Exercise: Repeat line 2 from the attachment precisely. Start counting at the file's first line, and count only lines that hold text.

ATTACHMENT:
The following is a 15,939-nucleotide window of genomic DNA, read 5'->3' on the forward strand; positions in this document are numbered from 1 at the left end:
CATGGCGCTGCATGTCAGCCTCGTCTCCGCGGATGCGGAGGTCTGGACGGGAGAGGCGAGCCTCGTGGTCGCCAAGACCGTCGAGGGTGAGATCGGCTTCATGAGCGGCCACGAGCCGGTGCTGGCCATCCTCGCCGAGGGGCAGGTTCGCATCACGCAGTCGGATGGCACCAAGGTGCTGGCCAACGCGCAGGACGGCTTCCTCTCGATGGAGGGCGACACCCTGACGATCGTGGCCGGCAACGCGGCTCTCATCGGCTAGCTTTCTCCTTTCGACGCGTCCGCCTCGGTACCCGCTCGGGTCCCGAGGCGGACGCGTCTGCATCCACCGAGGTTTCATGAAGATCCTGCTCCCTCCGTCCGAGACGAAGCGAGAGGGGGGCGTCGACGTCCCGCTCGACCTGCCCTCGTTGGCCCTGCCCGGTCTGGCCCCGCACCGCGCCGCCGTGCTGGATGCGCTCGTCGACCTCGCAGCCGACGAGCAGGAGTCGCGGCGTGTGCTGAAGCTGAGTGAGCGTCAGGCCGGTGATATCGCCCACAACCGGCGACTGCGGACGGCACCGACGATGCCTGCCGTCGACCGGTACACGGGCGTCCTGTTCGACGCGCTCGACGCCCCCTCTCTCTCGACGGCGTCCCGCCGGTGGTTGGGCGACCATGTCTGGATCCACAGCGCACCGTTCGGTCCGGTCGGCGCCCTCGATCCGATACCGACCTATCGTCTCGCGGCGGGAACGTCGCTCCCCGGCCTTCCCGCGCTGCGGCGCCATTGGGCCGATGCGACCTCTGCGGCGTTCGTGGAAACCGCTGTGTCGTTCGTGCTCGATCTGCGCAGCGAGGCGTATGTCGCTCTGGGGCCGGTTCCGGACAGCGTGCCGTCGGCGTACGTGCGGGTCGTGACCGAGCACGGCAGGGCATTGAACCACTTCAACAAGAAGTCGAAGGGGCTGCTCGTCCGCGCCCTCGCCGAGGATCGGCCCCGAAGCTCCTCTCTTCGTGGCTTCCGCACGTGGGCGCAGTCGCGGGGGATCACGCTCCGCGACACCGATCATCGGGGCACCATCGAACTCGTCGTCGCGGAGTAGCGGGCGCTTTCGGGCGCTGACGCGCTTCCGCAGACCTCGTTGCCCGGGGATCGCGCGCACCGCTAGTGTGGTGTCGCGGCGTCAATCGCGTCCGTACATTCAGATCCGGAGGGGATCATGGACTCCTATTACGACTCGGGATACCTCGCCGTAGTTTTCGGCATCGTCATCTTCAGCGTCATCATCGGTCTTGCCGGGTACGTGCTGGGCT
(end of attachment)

CATGGCGCTGCATGTCAGCCTCGTCTCCGCGGATGCGGAGGTCTGGACGGGAGAGGCGAGCCTCGTGGTCGCCAAGACCGTCGAGGGTGAGATCGGCTTCATGAGCGGCCACGAGCCGGTGCTGGCCATCCTCGCCGAGGGGCAGGTTCGCATCACGCAGTCGGATGGCACCAAGGTGCTGGCCAACGCGCAGGACGGCTTCCTCTCGATGGAGGGCGACACCCTGACGATCGTGGCCGGCAACGCGGCTCTCATCGGCTAGCTTTCTCCTTTCGACGCGTCCGCCTCGGTACCCGCTCGGGTCCCGAGGCGGACGCGTCTGCATCCACCGAGGTTTCATGAAGATCCTGCTCCCTCCGTCCGAGACGAAGCGAGAGGGGGGCGTCGACGTCCCGCTCGACCTGCCCTCGTTGGCCCTGCCCGGTCTGGCCCCGCACCGCGCCGCCGTGCTGGATGCGCTCGTCGACCTCGCAGCCGACGAGCAGGAGTCGCGGCGTGTGCTGAAGCTGAGTGAGCGTCAGGCCGGTGATATCGCCCACAACCGGCGACTGCGGACGGCACCGACGATGCCTGCCGTCGACCGGTACACGGGCGTCCTGTTCGACGCGCTCGACGCCCCCTCTCTCTCGACGGCGTCCCGCCGGTGGTTGGGCGACCATGTCTGGATCCACAGCGCACCGTTCGGTCCGGTCGGCGCCCTCGATCCGATACCGACCTATCGTCTCGCGGCGGGAACGTCGCTCCCCGGCCTTCCCGCGCTGCGGCGCCATTGGGCCGATGCGACCTCTGCGGCGTTCGTGGAAACCGCTGTGTCGTTCGTGCTCGATCTGCGCAGCGAGGCGTATGTCGCTCTGGGGCCGGTTCCGGACAGCGTGCCGTCGGCGTACGTGCGGGTCGTGACCGAGCACGGCAGGGCATTGAACCACTTCAACAAGAAGTCGAAGGGGCTGCTCGTCCGCGCCCTCGCCGAGGATCGGCCCCGAAGCTCCTCTCTTCGTGGCTTCCGCACGTGGGCGCAGTCGCGGGGGATCACGCTCCGCGACACCGATCATCGGGGCACCATCGAACTCGTCGTCGCGGAGTAGCGGGCGCTTTCGGGCGCTGACGCGCTTCCGCAGACCTCGTTGCCCGGGGATCGCGCGCACCGCTAGTGTGGTGTCGCGGCGTCAATCGCGTCCGTACATTCAGATCCGGAGGGGATCATGGACTCCTATTACGACTCGGGATACCTCGCCGTAGTTTTCGGCATCGTCATCTTCAGCGTCATCATCGGTCTTGCCGGGTACGTGCTGGGCT